AbbVie Responds to FDA Criticism Over Manufacturing Complaints
The FDA, in a Form 485 report seen by STAT, said that agency investigators visited AbbVie’s manufacturing facility in North Chicago in late 2017 and reported the company didn’t “thoroughly investigate” five death complaints linked to Humira and Venclexta. According to Pharma Manufacturing, “it failed to compile historical data about those lots and didn’t find that there had been another eight to 11 deaths each linked to the same lots.”
The FDA also criticized the company over how it handled death reports for specific syringe kites for Lupron, which is used to treat endometriosis, prostate cancer and other diseases. The agency claims the company didn’t document if it evaluated reserve drug samples, different strengths, or evaluated if there were other complaints about related lots of the drug.
The company shared a statement with FiercePharma, saying that AbbVie “investigates all complaints where a death has occurred during the use of our products,” and that “written complain procedures are in place to investigate, analyze and resolve complaints.”
It also stated that the company had responded “satisfactorily” to the specified observations. The Form 485 report has yet to be released to the public.
Yesterday, the FDA approved AbbVie and Roche’s combination of Venclexta in combination with Rituxan (rituximab) to treat chronic lymphocytic leukemia (CLL) or small lymphocytic lymphoma (SLL), with or without 17p deletion in patients who have received at least one previous therapy. In 2016, the FDA approved Venclexta as a second-line treatment for CLL patients who have a 17p deletion. This new data and approval give physicians the go-ahead to use the drug combo in patients who don’t have that mutation as well, both alone and in combination with Rituxan. It is also being reviewed by the European Medicines Agency (EMA).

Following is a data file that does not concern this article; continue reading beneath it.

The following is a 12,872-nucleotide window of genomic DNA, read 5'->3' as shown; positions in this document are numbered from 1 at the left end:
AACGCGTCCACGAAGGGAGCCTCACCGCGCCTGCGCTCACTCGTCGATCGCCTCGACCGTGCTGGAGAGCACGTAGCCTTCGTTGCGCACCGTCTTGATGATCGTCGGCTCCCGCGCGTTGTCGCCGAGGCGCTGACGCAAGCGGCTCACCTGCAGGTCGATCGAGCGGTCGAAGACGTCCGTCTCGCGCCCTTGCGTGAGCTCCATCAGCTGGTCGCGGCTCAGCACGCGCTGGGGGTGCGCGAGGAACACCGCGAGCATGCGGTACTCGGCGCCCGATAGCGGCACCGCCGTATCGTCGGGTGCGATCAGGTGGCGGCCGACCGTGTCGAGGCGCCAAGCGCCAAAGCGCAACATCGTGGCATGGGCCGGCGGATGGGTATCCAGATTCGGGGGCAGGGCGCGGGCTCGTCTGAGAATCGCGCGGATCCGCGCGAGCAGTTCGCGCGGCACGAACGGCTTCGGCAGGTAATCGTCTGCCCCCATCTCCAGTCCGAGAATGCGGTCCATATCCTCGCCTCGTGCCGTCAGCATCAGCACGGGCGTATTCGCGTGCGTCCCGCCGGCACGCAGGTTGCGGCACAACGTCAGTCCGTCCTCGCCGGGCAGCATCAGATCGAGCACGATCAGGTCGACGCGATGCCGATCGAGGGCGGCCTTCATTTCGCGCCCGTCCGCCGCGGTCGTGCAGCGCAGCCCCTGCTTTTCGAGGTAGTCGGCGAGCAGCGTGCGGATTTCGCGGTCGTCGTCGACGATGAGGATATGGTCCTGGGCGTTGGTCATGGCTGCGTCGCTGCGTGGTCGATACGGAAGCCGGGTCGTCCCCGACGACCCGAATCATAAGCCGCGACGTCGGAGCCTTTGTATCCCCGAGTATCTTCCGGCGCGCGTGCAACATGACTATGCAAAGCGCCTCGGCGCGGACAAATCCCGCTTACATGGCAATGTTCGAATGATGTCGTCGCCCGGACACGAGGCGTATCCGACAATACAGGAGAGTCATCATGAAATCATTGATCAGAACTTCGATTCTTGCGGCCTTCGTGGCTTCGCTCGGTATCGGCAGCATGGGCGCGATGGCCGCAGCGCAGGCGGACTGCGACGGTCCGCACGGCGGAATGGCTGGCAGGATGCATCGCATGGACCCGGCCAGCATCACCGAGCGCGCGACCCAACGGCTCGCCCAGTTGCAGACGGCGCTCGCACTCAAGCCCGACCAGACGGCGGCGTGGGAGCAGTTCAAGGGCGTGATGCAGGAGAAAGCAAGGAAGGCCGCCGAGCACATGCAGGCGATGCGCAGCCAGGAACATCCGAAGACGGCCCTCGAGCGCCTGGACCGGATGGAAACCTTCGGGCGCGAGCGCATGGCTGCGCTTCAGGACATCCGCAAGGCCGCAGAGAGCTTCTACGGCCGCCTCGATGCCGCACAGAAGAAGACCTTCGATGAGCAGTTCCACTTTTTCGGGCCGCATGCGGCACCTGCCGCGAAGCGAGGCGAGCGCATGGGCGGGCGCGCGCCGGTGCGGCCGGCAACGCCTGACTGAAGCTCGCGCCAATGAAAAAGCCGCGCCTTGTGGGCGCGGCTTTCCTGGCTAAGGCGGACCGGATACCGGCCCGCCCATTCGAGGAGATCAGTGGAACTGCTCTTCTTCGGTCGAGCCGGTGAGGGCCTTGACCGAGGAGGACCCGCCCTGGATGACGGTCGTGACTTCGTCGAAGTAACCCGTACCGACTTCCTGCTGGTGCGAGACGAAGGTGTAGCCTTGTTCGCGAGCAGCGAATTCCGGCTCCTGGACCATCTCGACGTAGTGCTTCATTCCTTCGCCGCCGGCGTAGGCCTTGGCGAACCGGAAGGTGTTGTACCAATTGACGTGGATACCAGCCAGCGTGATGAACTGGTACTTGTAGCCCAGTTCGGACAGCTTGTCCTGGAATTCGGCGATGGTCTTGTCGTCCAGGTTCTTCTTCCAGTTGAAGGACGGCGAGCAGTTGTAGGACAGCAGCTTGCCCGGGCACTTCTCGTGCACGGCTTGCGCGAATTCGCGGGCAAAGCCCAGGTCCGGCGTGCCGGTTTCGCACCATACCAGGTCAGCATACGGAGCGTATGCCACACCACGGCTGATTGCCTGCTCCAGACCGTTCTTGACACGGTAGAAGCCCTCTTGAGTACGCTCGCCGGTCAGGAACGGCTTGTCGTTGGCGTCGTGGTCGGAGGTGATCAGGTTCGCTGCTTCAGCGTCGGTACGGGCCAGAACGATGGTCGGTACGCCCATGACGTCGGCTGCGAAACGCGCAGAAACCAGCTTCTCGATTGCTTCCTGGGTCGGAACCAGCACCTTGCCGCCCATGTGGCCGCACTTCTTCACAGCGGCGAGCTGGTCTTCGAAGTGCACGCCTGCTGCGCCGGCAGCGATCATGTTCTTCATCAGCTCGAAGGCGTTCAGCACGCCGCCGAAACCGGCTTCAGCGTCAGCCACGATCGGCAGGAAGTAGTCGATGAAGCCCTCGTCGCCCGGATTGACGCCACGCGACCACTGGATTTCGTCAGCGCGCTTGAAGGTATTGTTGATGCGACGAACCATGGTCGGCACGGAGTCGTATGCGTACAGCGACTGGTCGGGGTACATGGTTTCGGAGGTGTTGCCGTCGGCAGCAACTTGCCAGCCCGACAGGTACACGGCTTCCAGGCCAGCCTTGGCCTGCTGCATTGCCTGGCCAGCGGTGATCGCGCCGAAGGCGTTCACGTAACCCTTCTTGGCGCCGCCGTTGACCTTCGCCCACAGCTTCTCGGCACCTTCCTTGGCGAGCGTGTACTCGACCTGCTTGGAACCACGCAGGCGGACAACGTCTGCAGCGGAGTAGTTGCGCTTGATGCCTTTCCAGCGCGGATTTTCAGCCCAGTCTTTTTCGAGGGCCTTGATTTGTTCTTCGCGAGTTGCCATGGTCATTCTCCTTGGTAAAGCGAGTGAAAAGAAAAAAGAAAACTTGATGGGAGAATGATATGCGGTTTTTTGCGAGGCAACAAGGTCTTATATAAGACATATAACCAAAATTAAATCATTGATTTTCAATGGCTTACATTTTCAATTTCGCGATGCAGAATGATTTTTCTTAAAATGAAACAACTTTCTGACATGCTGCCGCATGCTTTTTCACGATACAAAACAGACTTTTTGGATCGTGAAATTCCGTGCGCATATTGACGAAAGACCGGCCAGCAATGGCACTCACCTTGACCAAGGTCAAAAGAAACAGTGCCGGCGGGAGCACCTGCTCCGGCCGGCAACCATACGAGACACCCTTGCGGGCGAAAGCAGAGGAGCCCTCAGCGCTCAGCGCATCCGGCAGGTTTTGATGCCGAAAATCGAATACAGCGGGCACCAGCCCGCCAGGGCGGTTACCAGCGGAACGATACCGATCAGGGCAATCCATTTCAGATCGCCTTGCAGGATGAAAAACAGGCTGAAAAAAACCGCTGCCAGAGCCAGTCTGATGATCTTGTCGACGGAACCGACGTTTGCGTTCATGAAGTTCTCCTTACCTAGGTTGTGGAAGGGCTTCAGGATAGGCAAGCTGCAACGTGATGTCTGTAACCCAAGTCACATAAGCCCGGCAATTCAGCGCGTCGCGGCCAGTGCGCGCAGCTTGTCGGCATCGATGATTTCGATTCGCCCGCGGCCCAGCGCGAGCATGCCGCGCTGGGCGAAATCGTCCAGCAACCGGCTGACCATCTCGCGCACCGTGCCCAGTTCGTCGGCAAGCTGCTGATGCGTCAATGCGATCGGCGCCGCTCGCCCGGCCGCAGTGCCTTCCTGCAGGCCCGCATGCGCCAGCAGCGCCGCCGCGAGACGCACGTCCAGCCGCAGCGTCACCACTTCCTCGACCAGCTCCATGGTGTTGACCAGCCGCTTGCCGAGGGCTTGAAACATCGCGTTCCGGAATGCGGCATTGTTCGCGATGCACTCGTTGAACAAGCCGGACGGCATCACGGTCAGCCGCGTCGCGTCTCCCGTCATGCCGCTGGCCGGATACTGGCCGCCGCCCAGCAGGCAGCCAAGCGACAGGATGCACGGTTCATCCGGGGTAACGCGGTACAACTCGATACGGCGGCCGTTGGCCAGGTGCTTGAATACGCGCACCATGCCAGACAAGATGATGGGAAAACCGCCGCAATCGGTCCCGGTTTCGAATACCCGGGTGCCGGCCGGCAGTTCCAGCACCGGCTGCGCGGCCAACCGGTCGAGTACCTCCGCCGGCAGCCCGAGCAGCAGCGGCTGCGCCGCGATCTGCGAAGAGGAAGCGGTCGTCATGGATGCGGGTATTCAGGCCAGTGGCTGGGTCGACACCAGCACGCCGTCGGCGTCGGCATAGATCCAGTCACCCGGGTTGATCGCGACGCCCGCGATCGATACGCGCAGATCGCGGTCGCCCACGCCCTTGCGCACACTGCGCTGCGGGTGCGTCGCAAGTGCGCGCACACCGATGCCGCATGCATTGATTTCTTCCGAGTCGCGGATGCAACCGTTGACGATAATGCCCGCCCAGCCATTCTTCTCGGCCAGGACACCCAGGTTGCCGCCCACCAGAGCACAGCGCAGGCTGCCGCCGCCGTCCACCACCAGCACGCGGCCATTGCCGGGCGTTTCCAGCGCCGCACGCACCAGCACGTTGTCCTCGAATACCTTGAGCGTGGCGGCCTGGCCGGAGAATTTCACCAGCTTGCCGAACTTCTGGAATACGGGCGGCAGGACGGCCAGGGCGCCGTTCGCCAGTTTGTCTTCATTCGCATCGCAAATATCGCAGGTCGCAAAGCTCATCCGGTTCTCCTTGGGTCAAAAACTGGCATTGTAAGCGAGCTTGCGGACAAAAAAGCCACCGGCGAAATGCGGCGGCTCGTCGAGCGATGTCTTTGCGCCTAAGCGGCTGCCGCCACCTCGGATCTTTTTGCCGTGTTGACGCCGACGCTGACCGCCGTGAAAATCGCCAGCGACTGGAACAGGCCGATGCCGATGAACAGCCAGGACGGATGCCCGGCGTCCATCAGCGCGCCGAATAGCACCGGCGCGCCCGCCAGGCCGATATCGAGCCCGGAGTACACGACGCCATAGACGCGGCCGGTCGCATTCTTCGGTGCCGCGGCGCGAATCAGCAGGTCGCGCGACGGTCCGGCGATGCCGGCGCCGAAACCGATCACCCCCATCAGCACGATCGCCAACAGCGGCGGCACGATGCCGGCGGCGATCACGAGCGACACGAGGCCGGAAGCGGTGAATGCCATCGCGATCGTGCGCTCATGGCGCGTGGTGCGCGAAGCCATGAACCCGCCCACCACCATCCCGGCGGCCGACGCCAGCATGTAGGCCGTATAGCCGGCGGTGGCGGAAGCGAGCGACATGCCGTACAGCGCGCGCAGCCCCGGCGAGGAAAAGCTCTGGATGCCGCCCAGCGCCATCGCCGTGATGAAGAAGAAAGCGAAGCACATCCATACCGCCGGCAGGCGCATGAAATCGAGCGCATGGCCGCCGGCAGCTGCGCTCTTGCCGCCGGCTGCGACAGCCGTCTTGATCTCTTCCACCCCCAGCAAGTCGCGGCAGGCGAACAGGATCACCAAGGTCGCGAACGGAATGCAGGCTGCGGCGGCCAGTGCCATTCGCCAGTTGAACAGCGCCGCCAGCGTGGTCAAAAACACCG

Geoffrey Porges, an analyst with Leerink, projects the combination will make $590 million in 2019. EvaluatePharma has projected Venclexta to bring in $2.5 billion in 2024.
AbbVie is not the only company to have the occasional run-in with the FDA on manufacturing issues. In September 2017, Pfizer’s Meridian Medical Technologies plant close to St. Louis, Missouri, received an FDA warning letter for not thoroughly investigating hundreds of complaints about problems with EpiPens. Another Pfizer factory in Kansas was cited by a Form 483 recently with 10 observations, four related to repeat problems.
The FDA keeps a public database of any recalls. The most recent non-food-related recall was on June 4, when Hospira (a Pfizer company)’s Naloxone Hydrochloride Injection was recalled because of the potential presence of particulate matter. And it was in late May that Allergan recalled 170,000 Taytulla birth control pills after a packaging problem that could have led to unwanted pregnancies. That was a voluntary recall made in response to a physician report.